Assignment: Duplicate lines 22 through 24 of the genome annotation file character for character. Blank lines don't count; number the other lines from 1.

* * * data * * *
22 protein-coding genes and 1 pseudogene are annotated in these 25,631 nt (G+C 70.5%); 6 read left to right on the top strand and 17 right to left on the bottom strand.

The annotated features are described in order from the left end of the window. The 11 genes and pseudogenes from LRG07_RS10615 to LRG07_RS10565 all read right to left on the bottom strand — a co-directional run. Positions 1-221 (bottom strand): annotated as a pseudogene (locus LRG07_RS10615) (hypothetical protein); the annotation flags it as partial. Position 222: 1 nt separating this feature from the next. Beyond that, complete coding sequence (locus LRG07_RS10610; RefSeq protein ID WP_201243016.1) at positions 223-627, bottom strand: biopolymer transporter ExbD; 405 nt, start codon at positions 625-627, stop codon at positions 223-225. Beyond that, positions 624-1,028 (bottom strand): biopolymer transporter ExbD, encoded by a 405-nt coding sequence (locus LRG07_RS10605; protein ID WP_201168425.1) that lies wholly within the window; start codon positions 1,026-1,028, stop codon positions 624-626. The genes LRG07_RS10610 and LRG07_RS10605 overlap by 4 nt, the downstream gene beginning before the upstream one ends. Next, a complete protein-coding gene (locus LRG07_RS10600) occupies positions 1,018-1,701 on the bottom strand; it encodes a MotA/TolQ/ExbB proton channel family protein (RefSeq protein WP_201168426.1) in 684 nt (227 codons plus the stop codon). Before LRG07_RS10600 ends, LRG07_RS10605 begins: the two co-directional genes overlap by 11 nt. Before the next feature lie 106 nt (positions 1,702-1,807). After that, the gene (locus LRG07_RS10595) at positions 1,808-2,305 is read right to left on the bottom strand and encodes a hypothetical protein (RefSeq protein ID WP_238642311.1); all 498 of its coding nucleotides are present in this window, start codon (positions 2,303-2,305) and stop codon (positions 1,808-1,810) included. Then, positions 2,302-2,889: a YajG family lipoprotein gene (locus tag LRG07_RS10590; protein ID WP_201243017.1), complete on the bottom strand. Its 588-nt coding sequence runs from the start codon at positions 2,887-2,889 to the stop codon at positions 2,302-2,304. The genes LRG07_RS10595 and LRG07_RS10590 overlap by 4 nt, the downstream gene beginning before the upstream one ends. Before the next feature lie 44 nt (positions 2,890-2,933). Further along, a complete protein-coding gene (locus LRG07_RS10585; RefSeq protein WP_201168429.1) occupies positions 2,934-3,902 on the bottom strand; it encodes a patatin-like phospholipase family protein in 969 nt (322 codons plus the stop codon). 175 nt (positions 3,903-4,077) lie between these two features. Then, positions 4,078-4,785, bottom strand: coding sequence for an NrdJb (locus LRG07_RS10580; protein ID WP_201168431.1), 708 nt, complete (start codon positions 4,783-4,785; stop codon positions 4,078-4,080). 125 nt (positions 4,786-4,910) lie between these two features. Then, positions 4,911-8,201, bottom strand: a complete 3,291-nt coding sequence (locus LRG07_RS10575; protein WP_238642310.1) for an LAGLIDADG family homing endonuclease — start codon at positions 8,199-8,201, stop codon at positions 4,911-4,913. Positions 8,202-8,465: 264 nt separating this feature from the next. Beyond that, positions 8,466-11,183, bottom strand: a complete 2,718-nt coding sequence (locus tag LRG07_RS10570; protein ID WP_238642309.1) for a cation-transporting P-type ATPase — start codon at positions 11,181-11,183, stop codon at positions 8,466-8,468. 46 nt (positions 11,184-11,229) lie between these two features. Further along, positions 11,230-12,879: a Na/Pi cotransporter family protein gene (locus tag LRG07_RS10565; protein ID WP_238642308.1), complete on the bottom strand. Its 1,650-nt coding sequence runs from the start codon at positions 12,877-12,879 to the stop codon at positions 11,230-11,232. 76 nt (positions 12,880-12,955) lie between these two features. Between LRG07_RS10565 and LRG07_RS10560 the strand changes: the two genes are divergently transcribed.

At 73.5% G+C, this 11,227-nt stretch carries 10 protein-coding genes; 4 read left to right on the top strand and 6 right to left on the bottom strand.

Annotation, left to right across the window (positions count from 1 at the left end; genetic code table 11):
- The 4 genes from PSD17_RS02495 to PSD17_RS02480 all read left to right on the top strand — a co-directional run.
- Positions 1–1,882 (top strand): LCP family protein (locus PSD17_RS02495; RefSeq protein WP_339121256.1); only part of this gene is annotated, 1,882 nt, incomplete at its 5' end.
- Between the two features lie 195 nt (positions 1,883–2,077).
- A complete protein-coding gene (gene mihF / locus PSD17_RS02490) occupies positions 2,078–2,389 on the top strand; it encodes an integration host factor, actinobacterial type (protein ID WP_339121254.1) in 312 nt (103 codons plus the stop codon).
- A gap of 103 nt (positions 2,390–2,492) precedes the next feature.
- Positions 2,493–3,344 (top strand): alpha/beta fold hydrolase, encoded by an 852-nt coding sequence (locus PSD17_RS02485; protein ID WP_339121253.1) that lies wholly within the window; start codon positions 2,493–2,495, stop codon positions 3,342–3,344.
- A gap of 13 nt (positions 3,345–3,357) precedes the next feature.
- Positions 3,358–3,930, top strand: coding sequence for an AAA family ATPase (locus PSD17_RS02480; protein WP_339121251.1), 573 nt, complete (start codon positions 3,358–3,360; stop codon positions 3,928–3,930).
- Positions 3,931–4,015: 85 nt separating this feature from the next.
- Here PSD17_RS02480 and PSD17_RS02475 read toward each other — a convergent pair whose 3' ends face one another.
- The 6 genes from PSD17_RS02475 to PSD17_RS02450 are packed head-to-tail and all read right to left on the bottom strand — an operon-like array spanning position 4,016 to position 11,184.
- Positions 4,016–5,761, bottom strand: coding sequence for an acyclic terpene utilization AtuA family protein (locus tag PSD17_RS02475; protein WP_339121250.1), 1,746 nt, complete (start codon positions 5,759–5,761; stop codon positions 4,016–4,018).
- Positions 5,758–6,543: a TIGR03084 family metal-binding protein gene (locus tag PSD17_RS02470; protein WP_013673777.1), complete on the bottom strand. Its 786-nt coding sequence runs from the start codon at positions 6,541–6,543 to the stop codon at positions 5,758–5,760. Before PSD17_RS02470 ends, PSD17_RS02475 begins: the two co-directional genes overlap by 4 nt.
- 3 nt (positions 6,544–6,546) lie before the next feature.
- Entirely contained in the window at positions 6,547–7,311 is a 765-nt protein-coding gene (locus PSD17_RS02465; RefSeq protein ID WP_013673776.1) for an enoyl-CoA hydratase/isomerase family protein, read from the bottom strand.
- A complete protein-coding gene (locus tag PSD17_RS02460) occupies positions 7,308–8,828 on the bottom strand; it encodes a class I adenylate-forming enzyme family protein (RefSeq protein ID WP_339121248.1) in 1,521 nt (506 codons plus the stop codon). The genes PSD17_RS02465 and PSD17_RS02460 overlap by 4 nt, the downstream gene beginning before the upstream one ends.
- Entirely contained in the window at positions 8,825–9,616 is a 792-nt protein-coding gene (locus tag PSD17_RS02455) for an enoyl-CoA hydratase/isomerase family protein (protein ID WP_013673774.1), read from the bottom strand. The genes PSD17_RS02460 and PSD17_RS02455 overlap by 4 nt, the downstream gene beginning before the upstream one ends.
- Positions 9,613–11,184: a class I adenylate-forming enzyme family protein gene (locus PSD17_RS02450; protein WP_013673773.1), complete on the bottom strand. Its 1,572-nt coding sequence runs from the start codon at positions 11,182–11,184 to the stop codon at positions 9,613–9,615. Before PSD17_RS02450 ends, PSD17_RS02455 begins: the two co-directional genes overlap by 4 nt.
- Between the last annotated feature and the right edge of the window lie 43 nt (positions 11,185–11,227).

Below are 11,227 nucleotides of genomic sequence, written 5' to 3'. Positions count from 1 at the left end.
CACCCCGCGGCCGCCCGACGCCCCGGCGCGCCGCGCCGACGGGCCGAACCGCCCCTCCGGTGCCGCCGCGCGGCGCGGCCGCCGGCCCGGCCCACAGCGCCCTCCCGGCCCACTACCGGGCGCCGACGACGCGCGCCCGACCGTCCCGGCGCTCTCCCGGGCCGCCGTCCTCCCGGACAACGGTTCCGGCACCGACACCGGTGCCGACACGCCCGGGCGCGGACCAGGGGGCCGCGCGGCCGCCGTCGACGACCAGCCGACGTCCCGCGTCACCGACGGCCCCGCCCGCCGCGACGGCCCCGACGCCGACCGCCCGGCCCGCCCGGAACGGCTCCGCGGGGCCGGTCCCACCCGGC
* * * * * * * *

- Positions 9,613–11,184: a class I adenylate-forming enzyme family protein gene (locus PSD17_RS02450; protein WP_013673773.1), complete on the bottom strand. Its 1,572-nt coding sequence runs from the start codon at positions 11,182–11,184 to the stop codon at positions 9,613–9,615. Before PSD17_RS02450 ends, PSD17_RS02455 begins: the two co-directional genes overlap by 4 nt.
- Between the last annotated feature and the right edge of the window lie 43 nt (positions 11,185–11,227).

Below are 11,227 nucleotides of genomic sequence, written 5' to 3'. Positions count from 1 at the left end.